Philly Scores Big in Pentathlon

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The pentathlon events were won by a four time champion, and a first time champion but Philadelphia scored a total of 33 points to help them seal their Olympics victory. In the women’s competition, Jessica Sarkisian won all five events to win her fourth title by 360 points over her sister Kelsey, who settled for third last year. Last year New Jersey’s Arev Dinkjian won the final event to edge out Kelsey for second place. But Sarkisian stayed ahead of Dinkjian this year to secure the silver by 37 points. Nareh Mkrtschjan from Providence placed fourth.

In 2016, Sebouh’s Aram Keshgegian and Boston’s Daron Hamparian both scored over 2500 points but both finished behind Ara Markarian from New York. While Keshgegian dominated the event last year, Hamparian came back to win his first title this year with 2454 points. He took every event except for the shot put and won by a comfortable margin of 158 points. Michael Nercesian of Detroit tallied 2103 points for the bronze, and Paul Chamesian took fourth for New Jersey.

The women’s competition started with the shot put. Sarkisian threw 25’ to beat her sister Kelsey by almost two feet and build an early 35 point lead. She expanded her lead by leaping 13’5” in the long jump and 4’2” in the high jump to win both of those events. Sarkisian now had a lead of over 300 points and had essentially secured the title. But the battle for second was on as her sister had a lead of only 33 points for that spot. While Jessica won the 200 meter dash with a time of 33.70, Dinkjian and Kelsey were both right behind her recording the same time so the difference remained at 33. In the final 800 meter run, Jessica won with 3:32.00 while Dinkjian tried to separate herself from the younger Sarkisian. But this time Kelsey held her off and earned enough points to secure the silver.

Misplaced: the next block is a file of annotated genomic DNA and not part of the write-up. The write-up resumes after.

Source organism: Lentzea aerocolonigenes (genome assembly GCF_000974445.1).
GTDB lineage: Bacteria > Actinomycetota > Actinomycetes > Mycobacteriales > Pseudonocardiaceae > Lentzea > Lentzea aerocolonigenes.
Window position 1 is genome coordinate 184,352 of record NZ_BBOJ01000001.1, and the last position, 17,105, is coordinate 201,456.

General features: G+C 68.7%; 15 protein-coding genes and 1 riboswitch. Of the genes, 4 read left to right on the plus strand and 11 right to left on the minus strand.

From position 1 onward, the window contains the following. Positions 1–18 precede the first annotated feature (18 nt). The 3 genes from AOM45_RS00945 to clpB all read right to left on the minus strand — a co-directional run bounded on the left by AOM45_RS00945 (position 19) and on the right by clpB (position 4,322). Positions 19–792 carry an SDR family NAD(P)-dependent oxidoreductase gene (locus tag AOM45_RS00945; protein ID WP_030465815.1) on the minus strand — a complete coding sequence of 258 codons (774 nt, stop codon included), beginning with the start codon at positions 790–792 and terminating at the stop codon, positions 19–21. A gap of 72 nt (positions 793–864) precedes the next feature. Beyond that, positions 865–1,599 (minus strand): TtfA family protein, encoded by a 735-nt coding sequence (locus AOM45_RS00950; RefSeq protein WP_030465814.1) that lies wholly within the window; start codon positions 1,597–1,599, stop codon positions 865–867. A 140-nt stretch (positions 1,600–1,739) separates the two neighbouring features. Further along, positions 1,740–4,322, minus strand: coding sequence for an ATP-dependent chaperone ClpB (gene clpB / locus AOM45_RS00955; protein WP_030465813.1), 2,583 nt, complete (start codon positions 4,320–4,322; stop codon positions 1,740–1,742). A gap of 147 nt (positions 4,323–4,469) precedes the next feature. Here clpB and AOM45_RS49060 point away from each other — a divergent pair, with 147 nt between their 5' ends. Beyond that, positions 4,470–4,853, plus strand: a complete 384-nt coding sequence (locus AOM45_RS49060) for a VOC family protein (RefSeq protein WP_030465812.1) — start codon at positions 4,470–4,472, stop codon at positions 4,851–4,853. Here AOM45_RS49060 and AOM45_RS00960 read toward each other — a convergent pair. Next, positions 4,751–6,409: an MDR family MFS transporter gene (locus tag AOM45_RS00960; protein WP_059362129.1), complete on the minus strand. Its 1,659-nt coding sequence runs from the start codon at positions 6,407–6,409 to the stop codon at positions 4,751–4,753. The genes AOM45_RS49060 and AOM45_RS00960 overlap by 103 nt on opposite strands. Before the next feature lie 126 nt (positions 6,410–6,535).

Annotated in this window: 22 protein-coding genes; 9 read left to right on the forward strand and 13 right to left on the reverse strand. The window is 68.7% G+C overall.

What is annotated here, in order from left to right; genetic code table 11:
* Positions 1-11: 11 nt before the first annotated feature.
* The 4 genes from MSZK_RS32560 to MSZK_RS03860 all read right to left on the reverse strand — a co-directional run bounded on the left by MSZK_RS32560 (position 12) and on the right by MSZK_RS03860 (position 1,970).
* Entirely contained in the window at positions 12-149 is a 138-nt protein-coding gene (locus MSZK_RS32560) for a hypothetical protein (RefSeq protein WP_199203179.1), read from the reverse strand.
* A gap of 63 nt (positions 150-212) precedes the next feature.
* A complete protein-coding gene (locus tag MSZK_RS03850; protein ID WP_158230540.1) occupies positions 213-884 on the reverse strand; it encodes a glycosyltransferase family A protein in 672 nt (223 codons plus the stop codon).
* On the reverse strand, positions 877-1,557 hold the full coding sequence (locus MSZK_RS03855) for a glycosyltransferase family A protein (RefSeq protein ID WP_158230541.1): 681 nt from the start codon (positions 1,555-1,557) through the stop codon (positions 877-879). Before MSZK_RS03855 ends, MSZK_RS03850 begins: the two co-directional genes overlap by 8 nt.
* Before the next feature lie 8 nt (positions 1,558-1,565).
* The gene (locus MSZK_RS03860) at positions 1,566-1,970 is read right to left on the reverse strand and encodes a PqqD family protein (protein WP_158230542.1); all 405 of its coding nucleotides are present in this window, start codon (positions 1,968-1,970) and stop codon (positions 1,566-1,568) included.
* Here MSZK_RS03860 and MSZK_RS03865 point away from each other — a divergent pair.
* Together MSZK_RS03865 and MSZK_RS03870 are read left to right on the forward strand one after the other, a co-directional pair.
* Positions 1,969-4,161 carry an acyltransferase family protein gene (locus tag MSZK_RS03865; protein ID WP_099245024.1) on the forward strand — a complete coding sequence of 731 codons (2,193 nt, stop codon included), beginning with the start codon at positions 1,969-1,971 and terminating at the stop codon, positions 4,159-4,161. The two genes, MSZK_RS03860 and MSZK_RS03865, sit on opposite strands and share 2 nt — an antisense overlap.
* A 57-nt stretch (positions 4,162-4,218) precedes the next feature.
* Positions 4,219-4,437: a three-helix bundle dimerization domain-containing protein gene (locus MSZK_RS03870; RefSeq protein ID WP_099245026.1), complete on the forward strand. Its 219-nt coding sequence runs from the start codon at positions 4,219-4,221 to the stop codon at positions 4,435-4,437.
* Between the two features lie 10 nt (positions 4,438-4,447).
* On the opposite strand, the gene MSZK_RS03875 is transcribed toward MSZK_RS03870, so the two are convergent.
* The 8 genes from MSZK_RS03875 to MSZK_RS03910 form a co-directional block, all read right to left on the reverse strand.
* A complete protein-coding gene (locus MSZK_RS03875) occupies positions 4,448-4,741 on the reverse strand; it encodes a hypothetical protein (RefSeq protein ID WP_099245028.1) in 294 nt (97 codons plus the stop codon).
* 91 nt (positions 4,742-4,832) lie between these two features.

The men began in the discus circle where Hamparian surprised the field with a throw of 98’ to beat weight event specialist Nercesian by over a foot for a lead of 8 points. Keshgegian bounced back to toss the shot put 41’ which was Hamparian’s weakest event. After two events, Nercesian led with 1062 points while Keshgegian was ahead of Hamparian 998 to 972. Hamparian took the lead with a long jump of over 19’ which was about 7” more than Keshgegian. The three athletes were now separated by a scant total of 19 points. The fourth event was the 200 meter dash and Hamparian won with a time of 24.30 while Keshgegian and Nercesian both recorded a time of 25.00. So going into the final 1500 meter run, Hamparian’s lead was 74 points as he had a total of 2182 points. Meanwhile the battle for silver was extremely tight as they were separated by only five points. Hamparian was intent on setting a fast pace in that last event and succeeded in separating himself to secure the gold with a time of 5:58.10. Keshgegian slowly pulled away from his Detroit competitor to win the silver.

Bob Tutunjian

Bob Tutunjian

Bob Tutunjian is president of Vivaproducts, a medical device company in Massachusetts. He has been actively involved with the AYF and the Olympics since 1967 and has written many articles covering this event.
Bob Tutunjian

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